Employers Beware: The EEOC Will Come Knocking if You Discriminate, Especially Against Individuals with Disabilities

Author: Melissa Burdorf, XpertHR Legal Editor

The EEOC has sent a clear message to employers - it will go after employers that discriminate - with a vengeance. The EEOC's ultimate mission - rid the workplace of all forms of discrimination. In fact, in just the last two weeks, the EEOC has filed over 20 discrimination cases, more than half of them being under the Americans with Disabilities Act (ADA).

Employers should be on notice - they must take preventative actions to purge discrimination in the workplace.

Employers need to prevent many forms of discrimination in the workplace, which may include:

This list varies depending on what state(s) an employer is located in.

Because the EEOC has a current focus on disability discrimination, employers should immediately:

  • TRAIN all supervisors and managers on the ADA;
  • Create an ADA policy that prohibits discrimination and outlines for the process for requesting a reasonable accommodation;
  • Make sure all policies/documents are compliant with the ADA - this means throw out any policy that calls for the automatic termination of an employee after the employee has been absent for a certain period of time. An employer's attendance policies (and related policies/documents) must factor in a case-by-case analysis of the employee's situation and the employer's obligation to reasonably accommodate;
  • Promptly schedule a meeting with an employee once an employee notifies an employer that he or she is having difficulty performing the job because of a physical or mental impairment that may constitute a disability under the ADA;
  • Remember that the duty to accommodate is ongoing - it does not end the moment the employer provides an employee with an accommodation;
  • DOCUMENT, DOCUMENT, DOCUMENT - it is critical that employers keep accurate records of their efforts to comply with the ADA, including every effort to collect pertinent information; and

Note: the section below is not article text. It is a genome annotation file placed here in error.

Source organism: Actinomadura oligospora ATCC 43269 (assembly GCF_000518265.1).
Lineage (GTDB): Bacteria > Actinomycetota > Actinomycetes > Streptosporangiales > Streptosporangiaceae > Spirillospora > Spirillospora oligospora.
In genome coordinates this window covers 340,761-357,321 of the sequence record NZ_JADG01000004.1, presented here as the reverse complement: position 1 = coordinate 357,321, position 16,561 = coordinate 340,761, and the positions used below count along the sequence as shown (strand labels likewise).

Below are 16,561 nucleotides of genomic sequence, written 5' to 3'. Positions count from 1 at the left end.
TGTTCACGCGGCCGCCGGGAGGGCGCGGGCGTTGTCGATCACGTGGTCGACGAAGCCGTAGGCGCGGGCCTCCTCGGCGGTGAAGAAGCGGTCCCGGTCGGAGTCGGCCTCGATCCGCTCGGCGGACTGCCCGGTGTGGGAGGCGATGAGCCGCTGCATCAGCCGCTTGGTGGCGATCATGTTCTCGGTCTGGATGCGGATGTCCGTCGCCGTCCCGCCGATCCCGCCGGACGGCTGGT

• Keep all documentation that contains confidential medical information, and discussion of accommodations relating to such information, in separate files apart from the employee's personnel file.

XpertHR has many resources to help employers achieve a discrimination-free workplace while not sacrificing workplace efficiency.

Additional Resources

What Supervisors Need to Know About the ADA - Supervisor Briefing

Discrimination - Supervisor Briefing

EEO Policy

Discrimination Policy

Attendance Policy

How to Handle an Employee Returning from FMLA Leave Who May Need an ADA Accommodation

How to Handle an Employee's Request for Leave as an Accommodation

How to Prevent Disability Discrimination Claims

How to Engage in and Properly Document the Interactive Process Under the ADA

How to Prevent Discrimination in the Workplace

How to Prevent Discrimination Against Transgender, Transsexual or Cross-Dressing Employees in the Workplace

Employee Management > Disabilities (ADA)

Employee Management > Employee Privacy

Employee Management > EEO - Discrimination

Employee Management > Managing Employee in Special Situations > Workers With Disabilities

Employee Management > Recordkeeping

Proposed Law Would Require Employers to Provide Reasonable Accommodations to Pregnant Workers

EEOC Updates Strategic Enforcement Plan, Asks for Input